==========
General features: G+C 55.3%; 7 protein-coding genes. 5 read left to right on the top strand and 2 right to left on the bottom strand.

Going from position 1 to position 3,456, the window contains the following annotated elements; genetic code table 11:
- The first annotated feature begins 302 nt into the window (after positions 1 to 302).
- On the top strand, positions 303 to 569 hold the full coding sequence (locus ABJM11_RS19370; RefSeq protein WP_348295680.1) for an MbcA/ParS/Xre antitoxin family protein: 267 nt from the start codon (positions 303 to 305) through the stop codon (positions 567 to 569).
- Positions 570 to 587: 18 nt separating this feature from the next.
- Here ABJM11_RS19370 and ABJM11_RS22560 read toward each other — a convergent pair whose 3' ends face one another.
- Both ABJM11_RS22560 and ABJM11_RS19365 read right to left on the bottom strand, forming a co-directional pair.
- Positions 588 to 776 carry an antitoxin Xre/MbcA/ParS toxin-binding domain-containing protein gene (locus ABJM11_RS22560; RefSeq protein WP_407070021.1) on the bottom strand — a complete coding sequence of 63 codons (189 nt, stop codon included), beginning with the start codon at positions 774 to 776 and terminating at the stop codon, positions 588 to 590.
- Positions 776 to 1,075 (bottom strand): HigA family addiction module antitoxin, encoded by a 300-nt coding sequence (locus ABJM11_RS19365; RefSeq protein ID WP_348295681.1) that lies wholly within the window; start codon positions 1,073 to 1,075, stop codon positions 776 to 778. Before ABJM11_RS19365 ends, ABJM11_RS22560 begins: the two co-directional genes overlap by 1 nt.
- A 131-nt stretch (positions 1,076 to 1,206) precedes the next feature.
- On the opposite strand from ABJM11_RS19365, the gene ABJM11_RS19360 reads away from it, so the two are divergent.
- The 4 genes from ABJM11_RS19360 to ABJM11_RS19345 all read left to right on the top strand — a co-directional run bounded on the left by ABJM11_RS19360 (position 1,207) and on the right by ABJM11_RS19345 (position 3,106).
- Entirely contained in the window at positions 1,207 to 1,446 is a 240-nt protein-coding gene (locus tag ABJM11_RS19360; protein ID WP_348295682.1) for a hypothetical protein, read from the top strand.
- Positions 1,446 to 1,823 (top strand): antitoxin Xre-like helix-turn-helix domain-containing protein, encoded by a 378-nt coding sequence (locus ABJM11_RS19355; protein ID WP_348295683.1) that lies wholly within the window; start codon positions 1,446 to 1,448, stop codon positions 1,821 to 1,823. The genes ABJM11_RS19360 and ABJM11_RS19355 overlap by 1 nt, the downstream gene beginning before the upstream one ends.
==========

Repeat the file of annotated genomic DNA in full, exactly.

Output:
General features: G+C 55.3%; 7 protein-coding genes. 5 read left to right on the top strand and 2 right to left on the bottom strand.

Going from position 1 to position 3,456, the window contains the following annotated elements; genetic code table 11:
- The first annotated feature begins 302 nt into the window (after positions 1 to 302).
- On the top strand, positions 303 to 569 hold the full coding sequence (locus ABJM11_RS19370; RefSeq protein WP_348295680.1) for an MbcA/ParS/Xre antitoxin family protein: 267 nt from the start codon (positions 303 to 305) through the stop codon (positions 567 to 569).
- Positions 570 to 587: 18 nt separating this feature from the next.
- Here ABJM11_RS19370 and ABJM11_RS22560 read toward each other — a convergent pair whose 3' ends face one another.
- Both ABJM11_RS22560 and ABJM11_RS19365 read right to left on the bottom strand, forming a co-directional pair.
- Positions 588 to 776 carry an antitoxin Xre/MbcA/ParS toxin-binding domain-containing protein gene (locus ABJM11_RS22560; RefSeq protein WP_407070021.1) on the bottom strand — a complete coding sequence of 63 codons (189 nt, stop codon included), beginning with the start codon at positions 774 to 776 and terminating at the stop codon, positions 588 to 590.
- Positions 776 to 1,075 (bottom strand): HigA family addiction module antitoxin, encoded by a 300-nt coding sequence (locus ABJM11_RS19365; RefSeq protein ID WP_348295681.1) that lies wholly within the window; start codon positions 1,073 to 1,075, stop codon positions 776 to 778. Before ABJM11_RS19365 ends, ABJM11_RS22560 begins: the two co-directional genes overlap by 1 nt.
- A 131-nt stretch (positions 1,076 to 1,206) precedes the next feature.
- On the opposite strand from ABJM11_RS19365, the gene ABJM11_RS19360 reads away from it, so the two are divergent.
- The 4 genes from ABJM11_RS19360 to ABJM11_RS19345 all read left to right on the top strand — a co-directional run bounded on the left by ABJM11_RS19360 (position 1,207) and on the right by ABJM11_RS19345 (position 3,106).
- Entirely contained in the window at positions 1,207 to 1,446 is a 240-nt protein-coding gene (locus tag ABJM11_RS19360; protein ID WP_348295682.1) for a hypothetical protein, read from the top strand.
- Positions 1,446 to 1,823 (top strand): antitoxin Xre-like helix-turn-helix domain-containing protein, encoded by a 378-nt coding sequence (locus ABJM11_RS19355; protein ID WP_348295683.1) that lies wholly within the window; start codon positions 1,446 to 1,448, stop codon positions 1,821 to 1,823. The genes ABJM11_RS19360 and ABJM11_RS19355 overlap by 1 nt, the downstream gene beginning before the upstream one ends.